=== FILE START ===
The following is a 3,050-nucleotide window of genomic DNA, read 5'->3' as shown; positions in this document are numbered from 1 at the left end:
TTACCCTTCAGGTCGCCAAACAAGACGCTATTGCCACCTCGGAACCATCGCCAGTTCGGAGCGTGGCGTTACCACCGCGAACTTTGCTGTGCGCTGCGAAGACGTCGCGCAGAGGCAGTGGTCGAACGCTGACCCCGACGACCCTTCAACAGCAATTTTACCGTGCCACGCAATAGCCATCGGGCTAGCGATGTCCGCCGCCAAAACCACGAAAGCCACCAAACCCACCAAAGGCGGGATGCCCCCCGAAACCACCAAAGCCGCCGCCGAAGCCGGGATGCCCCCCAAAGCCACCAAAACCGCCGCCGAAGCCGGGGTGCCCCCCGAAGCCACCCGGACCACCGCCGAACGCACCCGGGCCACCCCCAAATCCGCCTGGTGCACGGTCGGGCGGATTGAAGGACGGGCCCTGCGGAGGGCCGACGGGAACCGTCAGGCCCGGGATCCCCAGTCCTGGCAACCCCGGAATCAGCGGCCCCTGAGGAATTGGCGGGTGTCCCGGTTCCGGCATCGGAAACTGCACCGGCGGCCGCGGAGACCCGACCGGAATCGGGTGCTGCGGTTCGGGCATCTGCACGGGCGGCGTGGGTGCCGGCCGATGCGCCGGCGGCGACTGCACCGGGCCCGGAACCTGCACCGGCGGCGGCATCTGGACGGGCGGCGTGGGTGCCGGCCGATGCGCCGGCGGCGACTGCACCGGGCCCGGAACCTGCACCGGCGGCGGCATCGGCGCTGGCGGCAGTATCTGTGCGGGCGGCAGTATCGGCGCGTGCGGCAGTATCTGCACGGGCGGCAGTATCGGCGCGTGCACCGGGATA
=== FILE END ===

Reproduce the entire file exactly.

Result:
The following is a 3,050-nucleotide window of genomic DNA, read 5'->3' as shown; positions in this document are numbered from 1 at the left end:
TTACCCTTCAGGTCGCCAAACAAGACGCTATTGCCACCTCGGAACCATCGCCAGTTCGGAGCGTGGCGTTACCACCGCGAACTTTGCTGTGCGCTGCGAAGACGTCGCGCAGAGGCAGTGGTCGAACGCTGACCCCGACGACCCTTCAACAGCAATTTTACCGTGCCACGCAATAGCCATCGGGCTAGCGATGTCCGCCGCCAAAACCACGAAAGCCACCAAACCCACCAAAGGCGGGATGCCCCCCGAAACCACCAAAGCCGCCGCCGAAGCCGGGATGCCCCCCAAAGCCACCAAAACCGCCGCCGAAGCCGGGGTGCCCCCCGAAGCCACCCGGACCACCGCCGAACGCACCCGGGCCACCCCCAAATCCGCCTGGTGCACGGTCGGGCGGATTGAAGGACGGGCCCTGCGGAGGGCCGACGGGAACCGTCAGGCCCGGGATCCCCAGTCCTGGCAACCCCGGAATCAGCGGCCCCTGAGGAATTGGCGGGTGTCCCGGTTCCGGCATCGGAAACTGCACCGGCGGCCGCGGAGACCCGACCGGAATCGGGTGCTGCGGTTCGGGCATCTGCACGGGCGGCGTGGGTGCCGGCCGATGCGCCGGCGGCGACTGCACCGGGCCCGGAACCTGCACCGGCGGCGGCATCTGGACGGGCGGCGTGGGTGCCGGCCGATGCGCCGGCGGCGACTGCACCGGGCCCGGAACCTGCACCGGCGGCGGCATCGGCGCTGGCGGCAGTATCTGTGCGGGCGGCAGTATCGGCGCGTGCGGCAGTATCTGCACGGGCGGCAGTATCGGCGCGTGCACCGGGATA